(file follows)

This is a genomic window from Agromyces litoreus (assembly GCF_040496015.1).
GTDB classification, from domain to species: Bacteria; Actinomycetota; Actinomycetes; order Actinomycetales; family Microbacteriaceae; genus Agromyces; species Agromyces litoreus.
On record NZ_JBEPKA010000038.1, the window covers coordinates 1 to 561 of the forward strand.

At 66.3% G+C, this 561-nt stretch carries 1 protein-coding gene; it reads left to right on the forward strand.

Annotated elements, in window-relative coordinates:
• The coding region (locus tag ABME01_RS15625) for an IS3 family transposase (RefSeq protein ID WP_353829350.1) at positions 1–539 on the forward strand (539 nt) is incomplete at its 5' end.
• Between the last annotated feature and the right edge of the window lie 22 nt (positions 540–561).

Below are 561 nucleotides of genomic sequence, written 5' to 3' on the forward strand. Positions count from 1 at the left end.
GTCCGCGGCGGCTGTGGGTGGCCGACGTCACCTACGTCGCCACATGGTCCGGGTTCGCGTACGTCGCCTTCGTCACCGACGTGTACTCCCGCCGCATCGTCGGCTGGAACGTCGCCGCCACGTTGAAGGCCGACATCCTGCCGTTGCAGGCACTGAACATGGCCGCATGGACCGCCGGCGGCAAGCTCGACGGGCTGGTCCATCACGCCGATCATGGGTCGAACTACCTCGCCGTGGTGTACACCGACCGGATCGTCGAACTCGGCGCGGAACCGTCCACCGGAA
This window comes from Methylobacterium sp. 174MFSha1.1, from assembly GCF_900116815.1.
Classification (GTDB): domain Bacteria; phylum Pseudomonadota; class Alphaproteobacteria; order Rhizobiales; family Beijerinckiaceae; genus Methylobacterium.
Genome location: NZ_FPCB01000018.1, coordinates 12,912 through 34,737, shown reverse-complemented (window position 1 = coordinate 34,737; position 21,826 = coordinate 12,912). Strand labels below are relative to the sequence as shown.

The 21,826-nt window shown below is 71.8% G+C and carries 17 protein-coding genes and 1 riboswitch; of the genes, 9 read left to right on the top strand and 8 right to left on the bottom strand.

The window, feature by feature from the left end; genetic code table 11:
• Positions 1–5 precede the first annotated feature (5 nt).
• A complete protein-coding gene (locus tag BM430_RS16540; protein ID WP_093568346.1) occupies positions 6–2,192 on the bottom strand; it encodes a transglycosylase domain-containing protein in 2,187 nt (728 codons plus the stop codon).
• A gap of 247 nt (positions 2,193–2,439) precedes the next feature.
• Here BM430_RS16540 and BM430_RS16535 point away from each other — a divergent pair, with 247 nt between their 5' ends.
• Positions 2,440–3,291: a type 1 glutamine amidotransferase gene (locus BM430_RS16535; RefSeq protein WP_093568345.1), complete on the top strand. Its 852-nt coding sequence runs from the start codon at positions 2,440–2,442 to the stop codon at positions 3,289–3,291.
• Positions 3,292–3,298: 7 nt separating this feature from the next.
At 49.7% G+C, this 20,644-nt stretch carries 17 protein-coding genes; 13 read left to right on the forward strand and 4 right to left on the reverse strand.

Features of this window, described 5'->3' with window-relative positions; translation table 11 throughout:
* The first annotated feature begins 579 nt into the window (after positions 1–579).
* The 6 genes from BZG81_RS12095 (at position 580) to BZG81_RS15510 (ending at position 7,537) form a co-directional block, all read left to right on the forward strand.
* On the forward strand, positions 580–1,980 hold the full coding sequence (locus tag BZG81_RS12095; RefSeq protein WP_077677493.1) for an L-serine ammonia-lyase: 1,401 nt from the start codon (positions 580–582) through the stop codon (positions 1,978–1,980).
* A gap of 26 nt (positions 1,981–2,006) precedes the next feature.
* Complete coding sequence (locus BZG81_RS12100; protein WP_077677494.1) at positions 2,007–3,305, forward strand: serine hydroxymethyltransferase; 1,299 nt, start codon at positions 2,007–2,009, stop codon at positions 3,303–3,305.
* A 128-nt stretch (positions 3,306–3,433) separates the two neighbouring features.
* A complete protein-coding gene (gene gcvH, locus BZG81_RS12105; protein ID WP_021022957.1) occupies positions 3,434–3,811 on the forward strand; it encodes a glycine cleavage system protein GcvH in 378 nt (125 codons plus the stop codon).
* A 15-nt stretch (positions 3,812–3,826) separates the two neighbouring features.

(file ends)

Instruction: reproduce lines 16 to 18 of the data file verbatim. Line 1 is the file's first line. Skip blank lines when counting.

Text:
• A complete protein-coding gene (locus tag BM430_RS16540; protein ID WP_093568346.1) occupies positions 6–2,192 on the bottom strand; it encodes a transglycosylase domain-containing protein in 2,187 nt (728 codons plus the stop codon).
• A gap of 247 nt (positions 2,193–2,439) precedes the next feature.
• Here BM430_RS16540 and BM430_RS16535 point away from each other — a divergent pair, with 247 nt between their 5' ends.